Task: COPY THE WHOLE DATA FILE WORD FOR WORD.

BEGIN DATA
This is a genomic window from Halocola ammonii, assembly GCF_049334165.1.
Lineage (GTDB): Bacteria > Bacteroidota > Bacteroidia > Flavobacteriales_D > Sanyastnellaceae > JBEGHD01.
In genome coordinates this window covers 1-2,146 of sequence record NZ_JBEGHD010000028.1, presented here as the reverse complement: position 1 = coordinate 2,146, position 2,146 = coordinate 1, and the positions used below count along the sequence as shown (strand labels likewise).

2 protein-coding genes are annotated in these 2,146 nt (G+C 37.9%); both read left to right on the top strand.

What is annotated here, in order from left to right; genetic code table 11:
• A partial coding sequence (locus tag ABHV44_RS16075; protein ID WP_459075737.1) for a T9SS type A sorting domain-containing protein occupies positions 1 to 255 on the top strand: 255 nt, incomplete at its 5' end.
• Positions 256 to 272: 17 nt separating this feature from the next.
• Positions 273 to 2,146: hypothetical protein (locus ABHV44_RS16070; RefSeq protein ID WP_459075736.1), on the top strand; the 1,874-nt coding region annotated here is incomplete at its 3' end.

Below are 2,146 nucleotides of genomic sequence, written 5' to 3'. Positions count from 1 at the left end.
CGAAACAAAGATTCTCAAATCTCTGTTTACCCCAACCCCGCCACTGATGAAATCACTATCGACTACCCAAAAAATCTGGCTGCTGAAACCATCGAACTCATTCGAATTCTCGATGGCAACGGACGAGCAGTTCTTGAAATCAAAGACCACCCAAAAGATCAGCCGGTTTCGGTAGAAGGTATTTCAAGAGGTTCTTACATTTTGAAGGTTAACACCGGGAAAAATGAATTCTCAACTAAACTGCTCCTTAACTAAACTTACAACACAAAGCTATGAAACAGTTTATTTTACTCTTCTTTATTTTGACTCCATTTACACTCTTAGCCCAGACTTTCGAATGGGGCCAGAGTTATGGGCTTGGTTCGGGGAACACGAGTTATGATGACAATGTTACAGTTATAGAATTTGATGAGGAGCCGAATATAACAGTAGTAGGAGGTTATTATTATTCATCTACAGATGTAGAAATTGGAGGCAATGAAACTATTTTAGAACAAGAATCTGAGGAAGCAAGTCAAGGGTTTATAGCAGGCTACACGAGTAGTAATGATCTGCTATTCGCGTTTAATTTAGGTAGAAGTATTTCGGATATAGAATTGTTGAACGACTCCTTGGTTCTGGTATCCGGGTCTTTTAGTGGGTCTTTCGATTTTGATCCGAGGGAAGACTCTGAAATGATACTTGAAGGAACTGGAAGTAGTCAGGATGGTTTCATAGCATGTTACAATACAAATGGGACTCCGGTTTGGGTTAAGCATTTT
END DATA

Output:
This is a genomic window from Halocola ammonii, assembly GCF_049334165.1.
Lineage (GTDB): Bacteria > Bacteroidota > Bacteroidia > Flavobacteriales_D > Sanyastnellaceae > JBEGHD01.
In genome coordinates this window covers 1-2,146 of sequence record NZ_JBEGHD010000028.1, presented here as the reverse complement: position 1 = coordinate 2,146, position 2,146 = coordinate 1, and the positions used below count along the sequence as shown (strand labels likewise).

2 protein-coding genes are annotated in these 2,146 nt (G+C 37.9%); both read left to right on the top strand.

What is annotated here, in order from left to right; genetic code table 11:
• A partial coding sequence (locus tag ABHV44_RS16075; protein ID WP_459075737.1) for a T9SS type A sorting domain-containing protein occupies positions 1 to 255 on the top strand: 255 nt, incomplete at its 5' end.
• Positions 256 to 272: 17 nt separating this feature from the next.
• Positions 273 to 2,146: hypothetical protein (locus ABHV44_RS16070; RefSeq protein ID WP_459075736.1), on the top strand; the 1,874-nt coding region annotated here is incomplete at its 3' end.

Below are 2,146 nucleotides of genomic sequence, written 5' to 3'. Positions count from 1 at the left end.
CGAAACAAAGATTCTCAAATCTCTGTTTACCCCAACCCCGCCACTGATGAAATCACTATCGACTACCCAAAAAATCTGGCTGCTGAAACCATCGAACTCATTCGAATTCTCGATGGCAACGGACGAGCAGTTCTTGAAATCAAAGACCACCCAAAAGATCAGCCGGTTTCGGTAGAAGGTATTTCAAGAGGTTCTTACATTTTGAAGGTTAACACCGGGAAAAATGAATTCTCAACTAAACTGCTCCTTAACTAAACTTACAACACAAAGCTATGAAACAGTTTATTTTACTCTTCTTTATTTTGACTCCATTTACACTCTTAGCCCAGACTTTCGAATGGGGCCAGAGTTATGGGCTTGGTTCGGGGAACACGAGTTATGATGACAATGTTACAGTTATAGAATTTGATGAGGAGCCGAATATAACAGTAGTAGGAGGTTATTATTATTCATCTACAGATGTAGAAATTGGAGGCAATGAAACTATTTTAGAACAAGAATCTGAGGAAGCAAGTCAAGGGTTTATAGCAGGCTACACGAGTAGTAATGATCTGCTATTCGCGTTTAATTTAGGTAGAAGTATTTCGGATATAGAATTGTTGAACGACTCCTTGGTTCTGGTATCCGGGTCTTTTAGTGGGTCTTTCGATTTTGATCCGAGGGAAGACTCTGAAATGATACTTGAAGGAACTGGAAGTAGTCAGGATGGTTTCATAGCATGTTACAATACAAATGGGACTCCGGTTTGGGTTAAGCATTTT